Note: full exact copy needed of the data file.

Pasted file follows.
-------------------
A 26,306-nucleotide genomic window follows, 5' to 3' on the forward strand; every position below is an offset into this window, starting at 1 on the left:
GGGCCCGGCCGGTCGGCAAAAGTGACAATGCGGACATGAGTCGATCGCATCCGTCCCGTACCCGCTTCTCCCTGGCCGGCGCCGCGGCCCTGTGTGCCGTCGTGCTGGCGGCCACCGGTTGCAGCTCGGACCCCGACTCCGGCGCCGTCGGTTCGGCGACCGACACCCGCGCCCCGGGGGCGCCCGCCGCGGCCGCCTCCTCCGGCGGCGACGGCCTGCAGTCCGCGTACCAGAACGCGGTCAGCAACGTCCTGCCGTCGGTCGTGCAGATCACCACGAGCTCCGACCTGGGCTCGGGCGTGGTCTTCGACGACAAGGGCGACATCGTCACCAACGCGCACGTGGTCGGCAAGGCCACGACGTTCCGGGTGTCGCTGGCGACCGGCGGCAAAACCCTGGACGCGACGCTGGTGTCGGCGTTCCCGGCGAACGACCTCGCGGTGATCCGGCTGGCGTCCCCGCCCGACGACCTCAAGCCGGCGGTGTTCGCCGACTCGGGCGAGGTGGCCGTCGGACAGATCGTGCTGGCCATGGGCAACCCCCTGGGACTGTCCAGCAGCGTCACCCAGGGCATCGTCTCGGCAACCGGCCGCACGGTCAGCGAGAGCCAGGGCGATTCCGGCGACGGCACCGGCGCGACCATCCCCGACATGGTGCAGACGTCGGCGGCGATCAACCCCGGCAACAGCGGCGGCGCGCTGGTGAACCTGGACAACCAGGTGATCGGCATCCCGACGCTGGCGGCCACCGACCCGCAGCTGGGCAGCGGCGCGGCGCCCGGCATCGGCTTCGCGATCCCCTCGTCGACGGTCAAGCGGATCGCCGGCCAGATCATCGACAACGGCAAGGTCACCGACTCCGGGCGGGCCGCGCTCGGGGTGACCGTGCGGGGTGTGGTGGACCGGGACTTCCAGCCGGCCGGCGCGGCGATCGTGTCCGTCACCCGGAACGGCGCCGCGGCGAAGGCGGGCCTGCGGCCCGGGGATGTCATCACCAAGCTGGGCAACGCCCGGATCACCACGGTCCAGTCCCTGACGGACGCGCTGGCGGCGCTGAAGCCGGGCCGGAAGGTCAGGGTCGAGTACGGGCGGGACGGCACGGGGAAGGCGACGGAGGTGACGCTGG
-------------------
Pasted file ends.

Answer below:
A 26,306-nucleotide genomic window follows, 5' to 3' on the forward strand; every position below is an offset into this window, starting at 1 on the left:
GGGCCCGGCCGGTCGGCAAAAGTGACAATGCGGACATGAGTCGATCGCATCCGTCCCGTACCCGCTTCTCCCTGGCCGGCGCCGCGGCCCTGTGTGCCGTCGTGCTGGCGGCCACCGGTTGCAGCTCGGACCCCGACTCCGGCGCCGTCGGTTCGGCGACCGACACCCGCGCCCCGGGGGCGCCCGCCGCGGCCGCCTCCTCCGGCGGCGACGGCCTGCAGTCCGCGTACCAGAACGCGGTCAGCAACGTCCTGCCGTCGGTCGTGCAGATCACCACGAGCTCCGACCTGGGCTCGGGCGTGGTCTTCGACGACAAGGGCGACATCGTCACCAACGCGCACGTGGTCGGCAAGGCCACGACGTTCCGGGTGTCGCTGGCGACCGGCGGCAAAACCCTGGACGCGACGCTGGTGTCGGCGTTCCCGGCGAACGACCTCGCGGTGATCCGGCTGGCGTCCCCGCCCGACGACCTCAAGCCGGCGGTGTTCGCCGACTCGGGCGAGGTGGCCGTCGGACAGATCGTGCTGGCCATGGGCAACCCCCTGGGACTGTCCAGCAGCGTCACCCAGGGCATCGTCTCGGCAACCGGCCGCACGGTCAGCGAGAGCCAGGGCGATTCCGGCGACGGCACCGGCGCGACCATCCCCGACATGGTGCAGACGTCGGCGGCGATCAACCCCGGCAACAGCGGCGGCGCGCTGGTGAACCTGGACAACCAGGTGATCGGCATCCCGACGCTGGCGGCCACCGACCCGCAGCTGGGCAGCGGCGCGGCGCCCGGCATCGGCTTCGCGATCCCCTCGTCGACGGTCAAGCGGATCGCCGGCCAGATCATCGACAACGGCAAGGTCACCGACTCCGGGCGGGCCGCGCTCGGGGTGACCGTGCGGGGTGTGGTGGACCGGGACTTCCAGCCGGCCGGCGCGGCGATCGTGTCCGTCACCCGGAACGGCGCCGCGGCGAAGGCGGGCCTGCGGCCCGGGGATGTCATCACCAAGCTGGGCAACGCCCGGATCACCACGGTCCAGTCCCTGACGGACGCGCTGGCGGCGCTGAAGCCGGGCCGGAAGGTCAGGGTCGAGTACGGGCGGGACGGCACGGGGAAGGCGACGGAGGTGACGCTGG